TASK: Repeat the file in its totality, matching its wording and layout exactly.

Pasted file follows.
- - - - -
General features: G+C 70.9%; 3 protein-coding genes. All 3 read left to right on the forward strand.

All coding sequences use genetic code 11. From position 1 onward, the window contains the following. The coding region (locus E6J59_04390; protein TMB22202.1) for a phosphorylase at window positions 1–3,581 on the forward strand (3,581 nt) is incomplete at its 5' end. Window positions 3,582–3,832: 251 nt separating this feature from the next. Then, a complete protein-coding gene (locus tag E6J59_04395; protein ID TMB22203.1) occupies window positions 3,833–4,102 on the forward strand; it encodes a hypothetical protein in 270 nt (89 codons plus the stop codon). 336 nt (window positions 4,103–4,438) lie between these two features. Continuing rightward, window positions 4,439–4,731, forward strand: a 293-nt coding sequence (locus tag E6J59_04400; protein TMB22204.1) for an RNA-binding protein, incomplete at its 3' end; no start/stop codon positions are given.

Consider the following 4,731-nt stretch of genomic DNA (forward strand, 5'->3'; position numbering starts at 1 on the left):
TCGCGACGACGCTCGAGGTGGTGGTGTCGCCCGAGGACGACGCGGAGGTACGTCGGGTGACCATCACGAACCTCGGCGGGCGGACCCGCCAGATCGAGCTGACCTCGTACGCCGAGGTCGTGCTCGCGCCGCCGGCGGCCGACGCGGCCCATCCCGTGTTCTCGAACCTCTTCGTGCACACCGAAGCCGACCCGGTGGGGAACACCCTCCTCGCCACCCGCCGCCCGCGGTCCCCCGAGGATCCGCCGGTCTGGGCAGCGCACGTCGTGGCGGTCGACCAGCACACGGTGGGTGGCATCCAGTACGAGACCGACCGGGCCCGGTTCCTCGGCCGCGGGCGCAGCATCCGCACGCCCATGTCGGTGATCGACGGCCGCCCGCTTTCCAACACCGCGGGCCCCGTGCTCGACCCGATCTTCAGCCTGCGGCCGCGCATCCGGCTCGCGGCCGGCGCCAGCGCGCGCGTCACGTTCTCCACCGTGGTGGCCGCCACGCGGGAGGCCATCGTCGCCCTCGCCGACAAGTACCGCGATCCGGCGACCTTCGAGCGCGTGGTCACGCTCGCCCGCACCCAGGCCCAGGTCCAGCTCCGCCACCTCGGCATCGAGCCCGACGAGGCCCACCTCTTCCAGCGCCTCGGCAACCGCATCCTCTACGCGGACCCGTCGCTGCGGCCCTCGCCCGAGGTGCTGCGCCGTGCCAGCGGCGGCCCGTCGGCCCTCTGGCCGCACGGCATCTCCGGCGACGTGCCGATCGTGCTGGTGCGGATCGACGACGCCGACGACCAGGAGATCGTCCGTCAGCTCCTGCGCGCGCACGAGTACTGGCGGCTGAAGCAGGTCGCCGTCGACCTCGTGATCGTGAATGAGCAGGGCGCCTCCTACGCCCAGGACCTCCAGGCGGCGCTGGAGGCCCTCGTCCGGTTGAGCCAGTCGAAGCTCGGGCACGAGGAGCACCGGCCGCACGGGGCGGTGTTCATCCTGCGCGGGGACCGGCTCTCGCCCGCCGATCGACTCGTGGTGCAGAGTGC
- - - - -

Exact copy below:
General features: G+C 70.9%; 3 protein-coding genes. All 3 read left to right on the forward strand.

All coding sequences use genetic code 11. From position 1 onward, the window contains the following. The coding region (locus E6J59_04390; protein TMB22202.1) for a phosphorylase at window positions 1–3,581 on the forward strand (3,581 nt) is incomplete at its 5' end. Window positions 3,582–3,832: 251 nt separating this feature from the next. Then, a complete protein-coding gene (locus tag E6J59_04395; protein ID TMB22203.1) occupies window positions 3,833–4,102 on the forward strand; it encodes a hypothetical protein in 270 nt (89 codons plus the stop codon). 336 nt (window positions 4,103–4,438) lie between these two features. Continuing rightward, window positions 4,439–4,731, forward strand: a 293-nt coding sequence (locus tag E6J59_04400; protein TMB22204.1) for an RNA-binding protein, incomplete at its 3' end; no start/stop codon positions are given.

Consider the following 4,731-nt stretch of genomic DNA (forward strand, 5'->3'; position numbering starts at 1 on the left):
TCGCGACGACGCTCGAGGTGGTGGTGTCGCCCGAGGACGACGCGGAGGTACGTCGGGTGACCATCACGAACCTCGGCGGGCGGACCCGCCAGATCGAGCTGACCTCGTACGCCGAGGTCGTGCTCGCGCCGCCGGCGGCCGACGCGGCCCATCCCGTGTTCTCGAACCTCTTCGTGCACACCGAAGCCGACCCGGTGGGGAACACCCTCCTCGCCACCCGCCGCCCGCGGTCCCCCGAGGATCCGCCGGTCTGGGCAGCGCACGTCGTGGCGGTCGACCAGCACACGGTGGGTGGCATCCAGTACGAGACCGACCGGGCCCGGTTCCTCGGCCGCGGGCGCAGCATCCGCACGCCCATGTCGGTGATCGACGGCCGCCCGCTTTCCAACACCGCGGGCCCCGTGCTCGACCCGATCTTCAGCCTGCGGCCGCGCATCCGGCTCGCGGCCGGCGCCAGCGCGCGCGTCACGTTCTCCACCGTGGTGGCCGCCACGCGGGAGGCCATCGTCGCCCTCGCCGACAAGTACCGCGATCCGGCGACCTTCGAGCGCGTGGTCACGCTCGCCCGCACCCAGGCCCAGGTCCAGCTCCGCCACCTCGGCATCGAGCCCGACGAGGCCCACCTCTTCCAGCGCCTCGGCAACCGCATCCTCTACGCGGACCCGTCGCTGCGGCCCTCGCCCGAGGTGCTGCGCCGTGCCAGCGGCGGCCCGTCGGCCCTCTGGCCGCACGGCATCTCCGGCGACGTGCCGATCGTGCTGGTGCGGATCGACGACGCCGACGACCAGGAGATCGTCCGTCAGCTCCTGCGCGCGCACGAGTACTGGCGGCTGAAGCAGGTCGCCGTCGACCTCGTGATCGTGAATGAGCAGGGCGCCTCCTACGCCCAGGACCTCCAGGCGGCGCTGGAGGCCCTCGTCCGGTTGAGCCAGTCGAAGCTCGGGCACGAGGAGCACCGGCCGCACGGGGCGGTGTTCATCCTGCGCGGGGACCGGCTCTCGCCCGCCGATCGACTCGTGGTGCAGAGTGC